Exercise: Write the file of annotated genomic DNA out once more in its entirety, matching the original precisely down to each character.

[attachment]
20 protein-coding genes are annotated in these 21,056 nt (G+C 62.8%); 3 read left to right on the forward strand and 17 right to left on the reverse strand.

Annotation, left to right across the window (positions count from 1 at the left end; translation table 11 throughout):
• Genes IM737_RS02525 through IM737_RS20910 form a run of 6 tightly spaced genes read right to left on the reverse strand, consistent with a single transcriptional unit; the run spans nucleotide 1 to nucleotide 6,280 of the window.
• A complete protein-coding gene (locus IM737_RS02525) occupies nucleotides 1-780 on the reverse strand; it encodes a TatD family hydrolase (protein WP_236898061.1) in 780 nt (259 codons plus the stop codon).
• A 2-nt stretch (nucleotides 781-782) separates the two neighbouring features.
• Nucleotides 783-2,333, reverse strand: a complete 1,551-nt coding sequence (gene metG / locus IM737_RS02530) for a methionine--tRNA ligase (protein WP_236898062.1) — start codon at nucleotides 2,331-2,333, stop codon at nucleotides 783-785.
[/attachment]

20 protein-coding genes are annotated in these 21,056 nt (G+C 62.8%); 3 read left to right on the forward strand and 17 right to left on the reverse strand.

Annotation, left to right across the window (positions count from 1 at the left end; translation table 11 throughout):
• Genes IM737_RS02525 through IM737_RS20910 form a run of 6 tightly spaced genes read right to left on the reverse strand, consistent with a single transcriptional unit; the run spans nucleotide 1 to nucleotide 6,280 of the window.
• A complete protein-coding gene (locus IM737_RS02525) occupies nucleotides 1-780 on the reverse strand; it encodes a TatD family hydrolase (protein WP_236898061.1) in 780 nt (259 codons plus the stop codon).
• A 2-nt stretch (nucleotides 781-782) separates the two neighbouring features.
• Nucleotides 783-2,333, reverse strand: a complete 1,551-nt coding sequence (gene metG / locus IM737_RS02530) for a methionine--tRNA ligase (protein WP_236898062.1) — start codon at nucleotides 2,331-2,333, stop codon at nucleotides 783-785.